The documents emerged out of a closely watched legal battle in San Mateo County federal court in the United States between Six4Three and Facebook. They came into the possession of British authorities last month when Six4Three developer Ted Kramer traveled to London with digital copies of thousands of the documents. British authorities took custody of the documents, sidestepping the sealing order of the California court.
A small number of documents already became public last week, including descriptions of emails suggesting that Facebook executives had discussed giving access to their valuable user data to some companies that bought advertising when it was struggling to launch its mobile-ad business. The alleged practice started around seven years ago but has become more relevant this year because the practices in question - allowing outside developers to gather data on not only app users but their friends - are at the heart of Facebook's Cambridge Analytica scandal.
Critics of the company say that the legal documents in the Six4Three case shed light on practices that compromised the privacy of Facebook users and could have violated a 2011 agreement with the U.S. Federal Trade Commission.
Collins said in his written summary accompanying the documents that many major changes to Facebook's underlying policies and technology were driven by a desire to obtain "increasing revenues from major app developers." Often, that came through Facebook's threats to limit "access to friends data," according to U.K. legislators.
The emails suggest the extent to which Facebook users and developers had been kept in the dark about the company's data-collection practices. On Android smartphones, for example, Facebook "planned to make it as hard [as] possible for users to know" that it was collecting a record of calls and texts, Collins said.
Meanwhile, Facebook appeared to be monitoring smartphone users' digital habits through its purchase of the Onavo app, which "helped them decide which companies to acquire and which to treat as a threat," according to Collins. In other cases, Facebook took direct aim at its competitors.
Emails from January 2013 show the social networking giant's initial reaction to Twitter's launch of Vine, a since-shuttered service that allowed people to share short, looping videos. One company official suggested shutting its access to a Facebook tool that would let Vine users tap data about their friends on the site. "Yup, go for it," Zuckerberg wrote back.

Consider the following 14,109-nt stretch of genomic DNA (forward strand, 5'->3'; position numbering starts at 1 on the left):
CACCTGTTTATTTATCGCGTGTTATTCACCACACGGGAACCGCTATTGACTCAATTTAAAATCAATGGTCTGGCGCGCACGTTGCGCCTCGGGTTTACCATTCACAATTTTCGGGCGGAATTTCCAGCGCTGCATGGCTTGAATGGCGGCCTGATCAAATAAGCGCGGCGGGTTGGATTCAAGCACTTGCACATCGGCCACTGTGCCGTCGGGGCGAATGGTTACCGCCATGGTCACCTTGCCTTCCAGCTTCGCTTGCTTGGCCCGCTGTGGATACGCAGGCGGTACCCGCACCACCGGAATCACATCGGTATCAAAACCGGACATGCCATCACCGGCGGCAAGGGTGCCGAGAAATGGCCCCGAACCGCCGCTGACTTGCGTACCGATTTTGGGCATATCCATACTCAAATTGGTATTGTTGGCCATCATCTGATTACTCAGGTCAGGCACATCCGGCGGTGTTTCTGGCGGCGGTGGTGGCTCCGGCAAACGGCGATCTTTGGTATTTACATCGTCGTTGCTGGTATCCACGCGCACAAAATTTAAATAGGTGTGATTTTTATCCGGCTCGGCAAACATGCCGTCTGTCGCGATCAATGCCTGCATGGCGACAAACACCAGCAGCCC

Cambridge Analytica, a political consultancy whose vice president was Republican strategist Steve Bannon, gained access to data on 87 million users in ways that Facebook has said was improper but resembled a common practice at the time among app developers. Facebook largely stopped permitting such wide-ranging access to user data in 2015, but it did not stop it for all outside developers at the same time because, the company has said, some needed extensions to keep their software from breaking in ways that would have harmed users.
Cambridge Analytica's acquisition and use of such data for political campaigns has spawned several investigations since it was revealed in news reports in March. In the United States, the Justice Department, the Securities and Exchange Commission and the FTC have been investigating Facebook's handling of this data and its public representations about it.
Since the Cambridge Analytica controversy, lawmakers have repeatedly questioned Facebook about its relationships with data partners. Zuckerberg told Congress in April that the company had cut off outsiders' access to friends' data several years ago, but subsequent reports have exposed privileged relationships brokered by the company.
Facebook has not disputed the authenticity of the documents in its battle with Kramer, the Six4Three developer. But the company said that the exhibits in the case were used selectively to give a misleading portrait of decision-making at the company at a time when the social network was sharply limiting the information that app developers could gather from the platform.
Kramer’s company was the developer of Pikinis, an app that enabled people to find photos of Facebook users wearing bikinis. The app was built on the back of Facebook’s data, which Six4Three and thousands of other developers accessed through a feed known as an application programming interface, or API. The data feed enabled Six4Three to scour Facebook for bikini photos of people who were friends with Pikinis’s users.